50th anniversary spotlight: Yes, Western played basketball
Here is a piece of trivia that many people in the area probably didn’t know: WNCC (now WNC) once had a basketball team. In fact, the Wildcats formed Nevada’s first intercollegiate community college athletic team in 1972.
The Wildcats played mostly a schedule against Golden Valley Conference teams from Northern California and were coached by the late Joseph Yarbe. Yarbe led the Wildcats to 44-50 record in four years and later became the college’s athletic director and golf coach.
WNCC actually won the first game it played, defeating Lassen College 58-51 at Carson High School. The other highlight from its first season on the hardwood included a victory over the University of Nevada, Reno’s freshman team.
The Wildcats became a very competitive team in the Golden Valley Conference, winning 12 of 26 games in the 1973-74 and 74-75 seasons before posting a 15-9 record in 1975-76.
Pell Grant recipients eligible for federal internet subsidy
If Western Nevada College students are receiving federal student aid in the form of a Pell Grant, they are eligible for a federal subsidy.
The Federal Communications Commission recently announced a program to help students struggling to pay for internet amid the health pandemic, stating that a household is eligible to receive the benefit if one member of the household received a federal Pell Grant during the current award year.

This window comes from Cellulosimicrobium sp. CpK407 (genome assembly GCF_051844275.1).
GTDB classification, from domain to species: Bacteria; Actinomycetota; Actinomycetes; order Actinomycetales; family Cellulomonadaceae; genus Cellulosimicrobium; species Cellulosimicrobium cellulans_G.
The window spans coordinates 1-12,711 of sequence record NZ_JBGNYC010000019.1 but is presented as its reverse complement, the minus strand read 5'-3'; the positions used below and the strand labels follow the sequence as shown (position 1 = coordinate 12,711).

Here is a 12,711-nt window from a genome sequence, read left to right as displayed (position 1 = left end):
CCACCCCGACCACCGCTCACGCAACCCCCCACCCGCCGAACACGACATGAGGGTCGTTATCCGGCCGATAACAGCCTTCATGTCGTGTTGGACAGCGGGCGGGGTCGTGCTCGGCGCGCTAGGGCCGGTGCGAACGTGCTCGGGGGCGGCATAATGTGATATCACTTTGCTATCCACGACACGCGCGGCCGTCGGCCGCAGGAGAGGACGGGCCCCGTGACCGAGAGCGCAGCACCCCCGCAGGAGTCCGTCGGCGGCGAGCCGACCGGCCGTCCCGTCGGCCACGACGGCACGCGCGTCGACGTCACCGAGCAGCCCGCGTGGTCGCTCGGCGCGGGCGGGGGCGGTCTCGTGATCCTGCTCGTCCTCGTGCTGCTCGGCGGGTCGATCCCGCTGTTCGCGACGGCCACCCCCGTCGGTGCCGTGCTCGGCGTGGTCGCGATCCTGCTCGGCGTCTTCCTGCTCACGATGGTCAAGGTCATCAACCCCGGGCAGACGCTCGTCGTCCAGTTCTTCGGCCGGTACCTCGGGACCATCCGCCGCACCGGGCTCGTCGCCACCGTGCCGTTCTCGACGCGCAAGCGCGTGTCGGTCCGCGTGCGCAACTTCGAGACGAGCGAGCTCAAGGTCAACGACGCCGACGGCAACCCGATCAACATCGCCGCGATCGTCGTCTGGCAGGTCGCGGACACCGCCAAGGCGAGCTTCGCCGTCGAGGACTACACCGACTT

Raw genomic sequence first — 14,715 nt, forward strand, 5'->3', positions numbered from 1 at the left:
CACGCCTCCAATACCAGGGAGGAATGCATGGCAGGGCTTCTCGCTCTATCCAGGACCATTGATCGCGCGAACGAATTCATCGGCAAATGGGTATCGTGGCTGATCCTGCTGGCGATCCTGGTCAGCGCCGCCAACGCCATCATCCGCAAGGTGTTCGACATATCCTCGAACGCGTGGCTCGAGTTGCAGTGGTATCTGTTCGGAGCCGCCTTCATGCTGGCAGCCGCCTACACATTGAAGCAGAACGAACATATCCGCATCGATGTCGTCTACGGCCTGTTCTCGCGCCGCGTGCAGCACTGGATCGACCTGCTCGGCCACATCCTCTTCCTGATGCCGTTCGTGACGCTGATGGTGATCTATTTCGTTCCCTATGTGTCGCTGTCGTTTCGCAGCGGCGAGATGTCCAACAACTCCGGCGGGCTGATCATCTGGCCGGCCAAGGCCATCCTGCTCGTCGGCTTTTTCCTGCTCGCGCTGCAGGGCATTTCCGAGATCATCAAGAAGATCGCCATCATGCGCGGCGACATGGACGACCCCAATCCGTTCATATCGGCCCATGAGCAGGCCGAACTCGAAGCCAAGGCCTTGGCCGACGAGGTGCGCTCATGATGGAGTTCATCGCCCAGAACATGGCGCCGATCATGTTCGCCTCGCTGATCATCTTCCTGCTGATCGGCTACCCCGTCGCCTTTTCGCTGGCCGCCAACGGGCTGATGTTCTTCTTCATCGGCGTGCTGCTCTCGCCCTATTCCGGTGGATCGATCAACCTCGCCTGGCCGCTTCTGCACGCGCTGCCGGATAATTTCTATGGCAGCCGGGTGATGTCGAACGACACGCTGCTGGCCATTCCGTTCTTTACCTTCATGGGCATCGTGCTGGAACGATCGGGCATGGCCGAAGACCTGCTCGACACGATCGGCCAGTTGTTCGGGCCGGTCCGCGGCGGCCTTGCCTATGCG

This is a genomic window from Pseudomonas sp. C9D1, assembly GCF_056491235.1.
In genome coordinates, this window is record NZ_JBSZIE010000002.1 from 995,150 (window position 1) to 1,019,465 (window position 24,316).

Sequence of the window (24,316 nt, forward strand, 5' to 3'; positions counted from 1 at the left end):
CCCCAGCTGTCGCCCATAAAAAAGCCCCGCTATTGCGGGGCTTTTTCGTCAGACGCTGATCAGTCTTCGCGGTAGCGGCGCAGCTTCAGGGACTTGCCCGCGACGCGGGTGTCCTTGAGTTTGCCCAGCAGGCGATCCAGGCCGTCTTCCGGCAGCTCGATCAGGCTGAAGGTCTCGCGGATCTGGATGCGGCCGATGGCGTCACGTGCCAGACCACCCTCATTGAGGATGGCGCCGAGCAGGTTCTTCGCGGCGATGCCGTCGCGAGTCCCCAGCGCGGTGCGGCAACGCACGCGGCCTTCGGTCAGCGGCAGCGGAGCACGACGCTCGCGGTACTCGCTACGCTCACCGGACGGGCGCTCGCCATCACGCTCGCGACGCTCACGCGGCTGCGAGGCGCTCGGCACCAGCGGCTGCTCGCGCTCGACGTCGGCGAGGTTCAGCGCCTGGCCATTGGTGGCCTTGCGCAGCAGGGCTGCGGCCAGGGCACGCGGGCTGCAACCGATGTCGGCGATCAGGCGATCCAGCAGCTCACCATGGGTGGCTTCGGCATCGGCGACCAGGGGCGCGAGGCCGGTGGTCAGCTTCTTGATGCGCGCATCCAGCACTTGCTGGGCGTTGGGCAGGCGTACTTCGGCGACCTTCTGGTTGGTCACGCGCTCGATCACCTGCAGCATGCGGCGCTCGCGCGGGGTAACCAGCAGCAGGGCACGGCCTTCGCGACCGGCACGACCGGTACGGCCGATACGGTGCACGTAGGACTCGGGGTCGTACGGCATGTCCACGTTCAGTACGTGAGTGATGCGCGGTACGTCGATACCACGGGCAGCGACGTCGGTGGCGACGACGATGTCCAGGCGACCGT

Under the Emergency Broadband Benefit Program, eligible households can receive up to $50 per month to help pay for broadband internet service. Written or electronic confirmation from a student’s school that the individual is a Pell Grant recipient will serve as verification for the program or a student’s financial aid award letter documenting the amount of their Pell Grant award received for the current year.
A copy of a student’s paid invoice that shows the student’s receipt of a Pell Grant during the current award year or a copy of the student’s Student Aid Report will all serve as proper documentation, according to the notice from the FCC.
For information, contact WNC's Financial Aid Office at 775-445-3264 or finaid1@wnc.edu.